A spartan diet, brutal discipline inflicted via the buttocks by demented sadists, rampant homosexuality - all part of the manifold delights for which parents voluntarily shell out huge sums of money.
Charles Dickens's scathing exposure of Dotheboys Hall in his novel Nicholas Nickleby (1839) might never have been written for all the effect it has had on these expensive private establishments. You won't find many ex- public schoolboys disputing this stereotype of misery and deprivation, but I am one of them. Packed off to Sherborne School in Dorset at the tender age of 13, I had a wonderful time. Lots of sport, plus the odd ogle at members of the nearby girls' school whom we ungallantly called the "brown cows" because of their less than flattering uniform.
Okay, so not every loo had a door - in order to discourage self-abuse and consequent blindness - but what the hell. Here was an old Dorset town with all the virtues of the past (shop assistants who called you sir, no road rage, many pubs), combined with those of the present (little in- breeding and an efficient train service to London). Best of all were the surroundings, particularly the Abbey and the hilly Dorset scenery, not so enticing, admittedly, when sent off on a compulsory "Tour de Dorset" bike ride.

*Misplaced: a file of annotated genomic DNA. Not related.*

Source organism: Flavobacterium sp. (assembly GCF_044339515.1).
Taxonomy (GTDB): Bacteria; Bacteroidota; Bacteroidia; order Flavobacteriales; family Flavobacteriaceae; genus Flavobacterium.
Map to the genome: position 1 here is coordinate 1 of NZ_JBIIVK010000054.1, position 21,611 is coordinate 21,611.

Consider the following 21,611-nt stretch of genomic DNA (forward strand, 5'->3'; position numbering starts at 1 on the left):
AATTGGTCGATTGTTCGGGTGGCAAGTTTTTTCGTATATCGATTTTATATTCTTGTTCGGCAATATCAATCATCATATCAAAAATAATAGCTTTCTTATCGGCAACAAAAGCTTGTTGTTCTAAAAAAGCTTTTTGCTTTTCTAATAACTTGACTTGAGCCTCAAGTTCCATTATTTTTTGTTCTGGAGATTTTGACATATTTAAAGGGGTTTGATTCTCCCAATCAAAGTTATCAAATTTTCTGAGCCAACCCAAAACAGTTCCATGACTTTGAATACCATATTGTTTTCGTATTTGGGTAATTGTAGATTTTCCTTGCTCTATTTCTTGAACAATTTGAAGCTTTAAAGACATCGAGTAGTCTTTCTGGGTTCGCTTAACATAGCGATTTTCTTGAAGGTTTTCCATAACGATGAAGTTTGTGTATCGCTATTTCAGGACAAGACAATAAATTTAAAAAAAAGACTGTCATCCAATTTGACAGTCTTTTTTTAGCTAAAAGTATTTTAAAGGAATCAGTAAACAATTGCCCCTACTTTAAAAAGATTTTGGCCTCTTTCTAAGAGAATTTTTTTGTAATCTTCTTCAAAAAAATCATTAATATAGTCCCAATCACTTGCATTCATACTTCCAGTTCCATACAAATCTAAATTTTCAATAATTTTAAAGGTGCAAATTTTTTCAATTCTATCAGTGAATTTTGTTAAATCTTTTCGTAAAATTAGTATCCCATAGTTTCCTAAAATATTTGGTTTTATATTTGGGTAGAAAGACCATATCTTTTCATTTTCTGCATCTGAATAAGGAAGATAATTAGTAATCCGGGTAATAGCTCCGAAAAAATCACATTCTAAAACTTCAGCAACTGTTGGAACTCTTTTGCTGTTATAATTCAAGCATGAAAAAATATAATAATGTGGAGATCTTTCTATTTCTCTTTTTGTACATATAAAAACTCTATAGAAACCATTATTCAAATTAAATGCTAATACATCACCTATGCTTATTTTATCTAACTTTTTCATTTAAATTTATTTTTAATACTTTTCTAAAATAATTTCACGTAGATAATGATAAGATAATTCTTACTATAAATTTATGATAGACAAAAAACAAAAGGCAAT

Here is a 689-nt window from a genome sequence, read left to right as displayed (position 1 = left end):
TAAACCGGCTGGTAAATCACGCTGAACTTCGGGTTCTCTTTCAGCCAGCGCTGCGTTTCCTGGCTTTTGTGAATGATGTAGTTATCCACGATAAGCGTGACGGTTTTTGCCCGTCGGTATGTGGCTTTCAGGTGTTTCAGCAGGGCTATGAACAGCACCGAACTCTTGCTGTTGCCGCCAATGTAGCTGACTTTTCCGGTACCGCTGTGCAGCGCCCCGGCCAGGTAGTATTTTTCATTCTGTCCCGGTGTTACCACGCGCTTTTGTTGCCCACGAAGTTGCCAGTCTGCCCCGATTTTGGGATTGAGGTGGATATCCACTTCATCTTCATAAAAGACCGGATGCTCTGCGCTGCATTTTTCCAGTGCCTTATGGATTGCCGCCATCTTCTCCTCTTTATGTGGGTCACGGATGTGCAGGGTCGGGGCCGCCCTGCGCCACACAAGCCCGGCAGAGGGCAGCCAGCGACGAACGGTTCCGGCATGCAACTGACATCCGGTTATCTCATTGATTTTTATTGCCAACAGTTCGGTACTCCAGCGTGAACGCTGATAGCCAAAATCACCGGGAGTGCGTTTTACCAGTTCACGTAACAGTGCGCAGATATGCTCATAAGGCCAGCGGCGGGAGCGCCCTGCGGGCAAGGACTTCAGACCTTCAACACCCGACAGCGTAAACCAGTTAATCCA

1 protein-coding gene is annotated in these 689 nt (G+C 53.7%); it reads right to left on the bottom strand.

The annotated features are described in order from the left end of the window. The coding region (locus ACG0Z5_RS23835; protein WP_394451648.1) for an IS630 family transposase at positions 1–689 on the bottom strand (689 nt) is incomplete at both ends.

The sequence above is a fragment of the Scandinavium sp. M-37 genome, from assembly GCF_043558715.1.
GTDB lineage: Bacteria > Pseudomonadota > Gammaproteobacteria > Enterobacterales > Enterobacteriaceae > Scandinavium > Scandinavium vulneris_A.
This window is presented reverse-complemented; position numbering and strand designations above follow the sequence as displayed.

The Abbey has been in the news recently because of plans to replace Pugin's "Mr Blobby" west window - for my money the sooner this undistinguished and leaky window is removed the better - but goes back to Saxon foundations. It was requisitioned by Henry VIII in 1539 and many of its buildings were sold off and destroyed.
However one intriguing medieval remnant does still survive. At the bottom of Cheap Street is the Conduit, a stone hexagonal structure which was once used by the monks as their washroom. In later years it was pressed into non-ecclesiastical service as a police station and even a bank.
It just so happens that the Conduit was on the way back from our favourite pub in nearby Long Street, called The Castle (now a health centre). The Scrumpy cider guaranteed we were oblivious to the dangers of being caught by a master, and it was a tradition that we returned via the Conduit.
It is best at this distance of 20 years to draw a discreet veil over what we used to do inside the Conduit, but let's just say that Flashman himself would have been very much at home; but then I'll bet some of the cheekier monks had done much the same thing centuries before.
The Conduit is in Cheap Street, Sherborne, DorsetReuse content